Ok that was some savage cheats. I obviously need to define some tests for valid syntax aswell as invalid syntax:
def test_allow_two_numbers
tokens = [IntegerToken.new("2"), OperatorToken.new("+"), IntegerToken.new("6")]

def test_allow_three_numbers
tokens = [IntegerToken.new("73"), OperatorToken.new("*"), IntegerToken.new("56"), OperatorToken.new("-"), IntegerToken.new("94")]
Ugh, those token constructors are taking up a lot of space aren't they? I might do something about that later. Also while I'm on the topic of token constructors, I also need to write tests to ensure that they raise exceptions if I do something silly like OperatorToken.new("6"). That will also have to wait. Getting back to the topic at hand, I now have some tests that fail:
>ruby calculator.rb
Loaded suite calculator
Finished in 0.009 seconds.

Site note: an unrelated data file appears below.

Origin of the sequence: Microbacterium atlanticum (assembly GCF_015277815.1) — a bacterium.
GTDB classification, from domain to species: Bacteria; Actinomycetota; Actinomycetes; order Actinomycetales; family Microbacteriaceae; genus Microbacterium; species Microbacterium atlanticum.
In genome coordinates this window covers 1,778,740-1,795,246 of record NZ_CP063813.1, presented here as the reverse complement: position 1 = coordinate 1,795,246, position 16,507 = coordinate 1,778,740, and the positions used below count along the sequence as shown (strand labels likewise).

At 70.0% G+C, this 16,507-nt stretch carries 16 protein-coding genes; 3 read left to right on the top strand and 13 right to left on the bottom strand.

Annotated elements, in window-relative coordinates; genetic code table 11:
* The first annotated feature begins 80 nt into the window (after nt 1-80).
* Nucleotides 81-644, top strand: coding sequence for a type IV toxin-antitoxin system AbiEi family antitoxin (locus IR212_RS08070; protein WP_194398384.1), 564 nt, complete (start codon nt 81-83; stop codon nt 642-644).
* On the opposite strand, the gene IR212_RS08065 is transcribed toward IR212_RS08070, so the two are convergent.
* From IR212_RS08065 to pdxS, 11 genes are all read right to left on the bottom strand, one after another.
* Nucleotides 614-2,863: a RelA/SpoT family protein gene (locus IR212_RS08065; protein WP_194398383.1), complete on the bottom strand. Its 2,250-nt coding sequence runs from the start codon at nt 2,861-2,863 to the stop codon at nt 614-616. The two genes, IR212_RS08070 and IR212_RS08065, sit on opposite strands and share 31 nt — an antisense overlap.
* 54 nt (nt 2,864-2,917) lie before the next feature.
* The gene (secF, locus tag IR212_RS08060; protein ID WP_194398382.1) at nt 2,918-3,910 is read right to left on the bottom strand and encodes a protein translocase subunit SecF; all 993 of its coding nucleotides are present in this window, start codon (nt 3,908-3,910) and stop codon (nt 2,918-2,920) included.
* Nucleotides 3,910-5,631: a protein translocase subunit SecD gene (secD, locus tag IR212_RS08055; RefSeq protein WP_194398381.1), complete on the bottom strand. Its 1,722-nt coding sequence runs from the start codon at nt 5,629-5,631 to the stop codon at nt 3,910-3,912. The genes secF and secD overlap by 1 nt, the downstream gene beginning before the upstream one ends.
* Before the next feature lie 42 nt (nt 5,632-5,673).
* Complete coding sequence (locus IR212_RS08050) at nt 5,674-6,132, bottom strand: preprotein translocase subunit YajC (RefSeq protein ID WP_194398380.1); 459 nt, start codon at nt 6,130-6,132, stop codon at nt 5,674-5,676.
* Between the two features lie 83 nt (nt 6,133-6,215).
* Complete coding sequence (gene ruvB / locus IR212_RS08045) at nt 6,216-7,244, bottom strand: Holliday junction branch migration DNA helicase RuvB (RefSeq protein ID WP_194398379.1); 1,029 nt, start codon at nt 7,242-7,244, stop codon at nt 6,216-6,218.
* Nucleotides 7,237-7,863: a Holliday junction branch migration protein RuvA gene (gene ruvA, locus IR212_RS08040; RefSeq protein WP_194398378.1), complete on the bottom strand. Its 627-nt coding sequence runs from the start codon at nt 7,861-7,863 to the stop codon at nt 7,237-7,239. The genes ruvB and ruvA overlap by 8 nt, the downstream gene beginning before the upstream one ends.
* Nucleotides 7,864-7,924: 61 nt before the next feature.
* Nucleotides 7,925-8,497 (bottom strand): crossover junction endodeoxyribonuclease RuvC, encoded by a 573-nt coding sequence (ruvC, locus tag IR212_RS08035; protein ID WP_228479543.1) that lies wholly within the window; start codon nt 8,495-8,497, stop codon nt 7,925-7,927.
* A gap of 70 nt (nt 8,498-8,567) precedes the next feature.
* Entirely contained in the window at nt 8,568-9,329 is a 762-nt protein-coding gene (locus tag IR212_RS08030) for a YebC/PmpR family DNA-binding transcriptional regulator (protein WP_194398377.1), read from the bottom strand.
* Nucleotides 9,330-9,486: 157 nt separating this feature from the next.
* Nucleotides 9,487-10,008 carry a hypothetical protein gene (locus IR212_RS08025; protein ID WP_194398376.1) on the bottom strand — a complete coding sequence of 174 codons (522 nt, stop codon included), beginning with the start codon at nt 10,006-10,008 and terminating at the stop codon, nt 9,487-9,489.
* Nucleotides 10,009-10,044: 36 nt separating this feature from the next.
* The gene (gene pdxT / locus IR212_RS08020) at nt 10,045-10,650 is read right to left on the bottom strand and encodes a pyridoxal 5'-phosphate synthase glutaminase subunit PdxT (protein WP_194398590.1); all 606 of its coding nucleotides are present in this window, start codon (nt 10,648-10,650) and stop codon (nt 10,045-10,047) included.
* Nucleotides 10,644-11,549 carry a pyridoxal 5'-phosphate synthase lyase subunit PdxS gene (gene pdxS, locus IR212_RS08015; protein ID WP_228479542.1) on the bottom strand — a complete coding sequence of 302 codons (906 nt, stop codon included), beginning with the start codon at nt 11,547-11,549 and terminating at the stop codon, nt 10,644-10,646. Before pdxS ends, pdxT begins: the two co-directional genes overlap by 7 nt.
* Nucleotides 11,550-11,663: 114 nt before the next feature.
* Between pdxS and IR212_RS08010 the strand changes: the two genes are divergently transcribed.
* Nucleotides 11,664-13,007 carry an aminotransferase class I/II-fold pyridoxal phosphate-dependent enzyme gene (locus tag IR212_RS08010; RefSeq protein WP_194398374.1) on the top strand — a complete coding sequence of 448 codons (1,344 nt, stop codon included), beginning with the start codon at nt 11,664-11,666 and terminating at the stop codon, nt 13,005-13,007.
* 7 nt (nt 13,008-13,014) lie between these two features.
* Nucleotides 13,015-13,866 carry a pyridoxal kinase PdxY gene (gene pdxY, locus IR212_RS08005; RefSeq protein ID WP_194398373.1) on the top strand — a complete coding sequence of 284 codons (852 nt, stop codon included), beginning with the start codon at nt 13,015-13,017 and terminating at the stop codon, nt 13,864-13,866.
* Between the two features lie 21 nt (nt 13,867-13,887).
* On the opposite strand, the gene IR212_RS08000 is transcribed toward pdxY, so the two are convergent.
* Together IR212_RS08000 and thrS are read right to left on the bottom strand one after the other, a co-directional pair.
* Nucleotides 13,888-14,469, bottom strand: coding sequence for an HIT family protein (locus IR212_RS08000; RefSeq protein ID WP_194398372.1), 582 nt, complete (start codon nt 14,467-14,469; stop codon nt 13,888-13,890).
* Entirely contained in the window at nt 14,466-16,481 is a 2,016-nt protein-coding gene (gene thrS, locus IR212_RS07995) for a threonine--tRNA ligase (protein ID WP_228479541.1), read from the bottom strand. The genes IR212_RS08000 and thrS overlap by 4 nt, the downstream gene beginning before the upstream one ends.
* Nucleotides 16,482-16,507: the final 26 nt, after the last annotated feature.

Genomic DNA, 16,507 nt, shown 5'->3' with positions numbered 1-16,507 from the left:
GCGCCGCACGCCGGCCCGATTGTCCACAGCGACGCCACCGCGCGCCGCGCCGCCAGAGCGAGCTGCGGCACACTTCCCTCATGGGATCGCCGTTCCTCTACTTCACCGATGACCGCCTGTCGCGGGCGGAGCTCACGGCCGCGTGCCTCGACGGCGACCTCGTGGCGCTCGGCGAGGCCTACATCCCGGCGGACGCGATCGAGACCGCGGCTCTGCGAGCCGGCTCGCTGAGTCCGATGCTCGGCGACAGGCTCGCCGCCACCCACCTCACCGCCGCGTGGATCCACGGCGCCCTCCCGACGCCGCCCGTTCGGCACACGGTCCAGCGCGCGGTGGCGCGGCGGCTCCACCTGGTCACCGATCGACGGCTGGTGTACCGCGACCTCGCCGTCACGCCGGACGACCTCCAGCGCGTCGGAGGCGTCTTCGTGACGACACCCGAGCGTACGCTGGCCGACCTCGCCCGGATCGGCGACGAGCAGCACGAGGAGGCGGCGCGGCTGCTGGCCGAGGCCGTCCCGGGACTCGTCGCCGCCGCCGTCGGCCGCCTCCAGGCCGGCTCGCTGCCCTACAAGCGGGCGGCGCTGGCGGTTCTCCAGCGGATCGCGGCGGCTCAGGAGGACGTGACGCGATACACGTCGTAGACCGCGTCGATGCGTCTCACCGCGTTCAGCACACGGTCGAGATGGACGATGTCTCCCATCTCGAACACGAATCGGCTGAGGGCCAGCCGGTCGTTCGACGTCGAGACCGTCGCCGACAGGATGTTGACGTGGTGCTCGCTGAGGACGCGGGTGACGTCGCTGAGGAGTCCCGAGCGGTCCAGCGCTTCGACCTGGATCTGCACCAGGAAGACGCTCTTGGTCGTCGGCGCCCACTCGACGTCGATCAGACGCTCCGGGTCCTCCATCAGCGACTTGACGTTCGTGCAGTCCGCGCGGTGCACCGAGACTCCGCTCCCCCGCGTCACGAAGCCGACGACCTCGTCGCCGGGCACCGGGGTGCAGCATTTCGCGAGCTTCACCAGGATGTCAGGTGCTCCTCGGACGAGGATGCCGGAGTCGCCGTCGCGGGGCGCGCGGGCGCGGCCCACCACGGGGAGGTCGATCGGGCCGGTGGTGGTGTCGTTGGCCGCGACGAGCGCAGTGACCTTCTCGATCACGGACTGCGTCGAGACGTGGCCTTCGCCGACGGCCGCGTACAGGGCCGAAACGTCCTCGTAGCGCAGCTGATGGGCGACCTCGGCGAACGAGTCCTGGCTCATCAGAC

1) Failure:
test_allow_three_numbers(SyntaxTests) [calculator.rb:81]:
<false> is not true.

2) Failure:
test_allow_two_numbers(SyntaxTests) [calculator.rb:76]:
<false> is not true.

12 tests, 12 assertions, 2 failures, 0 errors
>Exit code: 1
Ok, now its time to flake out a bit. I figure I'm supposed to define some sort of context-free grammar but it looks kinda hard. Lets do something way easier:
def tokens_are_valid(tokens)
return false if(tokens.empty?)
return false if(tokens.first.class != IntegerToken)
return false if(tokens.last.class != IntegerToken)

expect_next_is_integer = true
tokens.each do |token|
 token_is_integer = (token.class == IntegerToken)
 return false if(expect_next_is_integer != token_is_integer)    
 expect_next_is_integer = !expect_next_is_integer

return true